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Intuitive Question

Suppose I'm given a set of $k$ time-series $\{X_t^1,\dots, X_t^k\}$. Is there a way to determine how much of each series is dependent on the others.

Formal Question

More precisely if for each $j \in \{1,\ldots,k\}$, $X^j_t$ is a stochastic process with values in $\mathbb{R}$, $\varepsilon_t^j$ is a random variable in $\mathbb{R}$ and define the loss function: $$ \mathfrak{L}_j(a_1,\ldots,a_j):= \int \left( 1-\sum_{i\neq j} a_i \right) \sum_{i \neq j} (a_i X^i_t - X_t^j)^2 \, dt $$

Then how can we determine the best $a_i$ minimizing: $$ X_t^j = \sum_{i \neq j} a_i X_t^i + a_j\varepsilon_t^j, $$ where $\{a^1,\ldots,a^j\}$ are non-negative real numbers such that $$ \sum_i a_i =1 $$ is a convex combination; how can we find the best $a_i$; that is how can we determine the $a_i$ minimizing $\mathfrak{L}(a_1,\dots,a_k)^j$?.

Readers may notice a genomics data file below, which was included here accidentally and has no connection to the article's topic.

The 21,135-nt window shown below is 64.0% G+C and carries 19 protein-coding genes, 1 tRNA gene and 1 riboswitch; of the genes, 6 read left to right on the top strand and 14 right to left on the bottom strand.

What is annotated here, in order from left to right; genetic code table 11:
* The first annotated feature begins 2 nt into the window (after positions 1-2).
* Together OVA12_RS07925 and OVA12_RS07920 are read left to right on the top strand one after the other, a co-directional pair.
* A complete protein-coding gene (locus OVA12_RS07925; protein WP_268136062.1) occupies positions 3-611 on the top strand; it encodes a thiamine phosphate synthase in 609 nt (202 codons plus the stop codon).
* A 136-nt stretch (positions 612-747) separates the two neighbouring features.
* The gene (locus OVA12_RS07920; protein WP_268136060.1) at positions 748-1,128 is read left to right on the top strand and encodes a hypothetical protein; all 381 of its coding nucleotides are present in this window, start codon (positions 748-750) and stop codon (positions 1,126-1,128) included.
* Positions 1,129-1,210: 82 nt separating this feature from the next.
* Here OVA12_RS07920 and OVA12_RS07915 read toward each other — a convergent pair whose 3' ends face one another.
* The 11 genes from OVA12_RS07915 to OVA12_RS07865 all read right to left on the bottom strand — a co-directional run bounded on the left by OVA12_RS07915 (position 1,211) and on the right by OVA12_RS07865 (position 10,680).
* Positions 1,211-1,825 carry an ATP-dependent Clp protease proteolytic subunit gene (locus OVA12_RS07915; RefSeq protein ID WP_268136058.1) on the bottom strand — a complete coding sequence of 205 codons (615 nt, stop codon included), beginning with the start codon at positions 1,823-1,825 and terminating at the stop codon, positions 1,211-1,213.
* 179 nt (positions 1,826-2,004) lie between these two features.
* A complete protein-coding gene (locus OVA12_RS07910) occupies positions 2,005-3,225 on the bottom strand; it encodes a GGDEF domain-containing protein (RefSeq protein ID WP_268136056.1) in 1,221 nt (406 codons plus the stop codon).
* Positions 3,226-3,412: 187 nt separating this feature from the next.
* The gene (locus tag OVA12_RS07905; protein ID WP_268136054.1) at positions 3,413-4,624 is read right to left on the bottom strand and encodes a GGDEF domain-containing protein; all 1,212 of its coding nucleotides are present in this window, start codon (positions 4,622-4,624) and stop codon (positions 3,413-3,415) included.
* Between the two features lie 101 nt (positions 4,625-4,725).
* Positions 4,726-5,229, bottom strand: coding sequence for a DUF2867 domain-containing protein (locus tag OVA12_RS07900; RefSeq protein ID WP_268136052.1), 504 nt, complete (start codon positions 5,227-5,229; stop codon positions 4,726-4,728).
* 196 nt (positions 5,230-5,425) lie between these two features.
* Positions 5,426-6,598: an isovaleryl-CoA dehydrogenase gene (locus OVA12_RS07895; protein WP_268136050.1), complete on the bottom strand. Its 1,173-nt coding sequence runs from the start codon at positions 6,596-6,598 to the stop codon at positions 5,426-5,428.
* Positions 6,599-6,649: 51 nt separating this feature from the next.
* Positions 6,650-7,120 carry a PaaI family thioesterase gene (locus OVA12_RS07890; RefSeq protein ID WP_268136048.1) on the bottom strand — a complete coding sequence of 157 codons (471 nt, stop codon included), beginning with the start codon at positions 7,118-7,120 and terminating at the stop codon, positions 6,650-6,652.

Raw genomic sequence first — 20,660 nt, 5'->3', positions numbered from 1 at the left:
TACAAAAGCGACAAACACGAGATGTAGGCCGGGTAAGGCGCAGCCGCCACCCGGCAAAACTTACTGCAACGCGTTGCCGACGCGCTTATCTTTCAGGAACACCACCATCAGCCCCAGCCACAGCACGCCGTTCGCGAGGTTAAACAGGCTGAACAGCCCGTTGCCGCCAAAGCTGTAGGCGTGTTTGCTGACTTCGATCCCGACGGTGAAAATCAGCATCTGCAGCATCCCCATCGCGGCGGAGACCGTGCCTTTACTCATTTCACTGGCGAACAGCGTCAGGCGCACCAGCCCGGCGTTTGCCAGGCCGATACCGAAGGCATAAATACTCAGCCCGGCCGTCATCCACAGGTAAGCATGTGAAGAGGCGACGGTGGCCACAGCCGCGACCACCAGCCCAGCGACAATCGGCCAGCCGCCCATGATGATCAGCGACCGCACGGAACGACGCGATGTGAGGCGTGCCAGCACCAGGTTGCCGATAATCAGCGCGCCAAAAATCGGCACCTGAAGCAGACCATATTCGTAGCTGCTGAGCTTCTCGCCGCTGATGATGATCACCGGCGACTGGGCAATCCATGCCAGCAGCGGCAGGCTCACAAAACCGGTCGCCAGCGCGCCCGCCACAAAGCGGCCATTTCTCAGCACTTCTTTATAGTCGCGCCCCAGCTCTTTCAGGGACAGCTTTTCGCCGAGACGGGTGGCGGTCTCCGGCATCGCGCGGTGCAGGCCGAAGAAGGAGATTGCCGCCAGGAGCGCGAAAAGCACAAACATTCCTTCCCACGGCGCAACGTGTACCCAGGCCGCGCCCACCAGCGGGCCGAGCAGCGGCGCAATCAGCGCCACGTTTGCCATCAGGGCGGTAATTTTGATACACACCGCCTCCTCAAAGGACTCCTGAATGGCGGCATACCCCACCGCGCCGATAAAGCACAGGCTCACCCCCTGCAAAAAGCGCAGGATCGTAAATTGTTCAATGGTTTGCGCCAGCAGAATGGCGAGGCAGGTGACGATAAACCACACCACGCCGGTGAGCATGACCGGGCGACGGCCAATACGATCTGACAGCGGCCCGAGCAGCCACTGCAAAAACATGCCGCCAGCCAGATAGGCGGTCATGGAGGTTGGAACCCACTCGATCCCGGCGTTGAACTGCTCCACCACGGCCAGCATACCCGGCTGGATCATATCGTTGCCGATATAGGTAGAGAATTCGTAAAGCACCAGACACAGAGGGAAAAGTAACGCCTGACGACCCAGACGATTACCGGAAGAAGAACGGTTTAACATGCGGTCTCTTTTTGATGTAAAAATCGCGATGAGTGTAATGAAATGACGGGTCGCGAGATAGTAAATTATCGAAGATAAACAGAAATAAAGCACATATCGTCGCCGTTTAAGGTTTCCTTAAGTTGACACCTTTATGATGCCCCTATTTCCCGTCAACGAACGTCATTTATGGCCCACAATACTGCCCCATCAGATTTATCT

If it makes things simpler we may assume that the processes are time-series...

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Just estimate regression equations, e.g. $$X_1=\theta_0+\theta_1X_2+...+\theta X_k+\epsilon.$$ Then change dependent variable and estimate $$X_2=\phi_0+\phi_1X_1+...+\phi X_k+\mu.$$ And so on.

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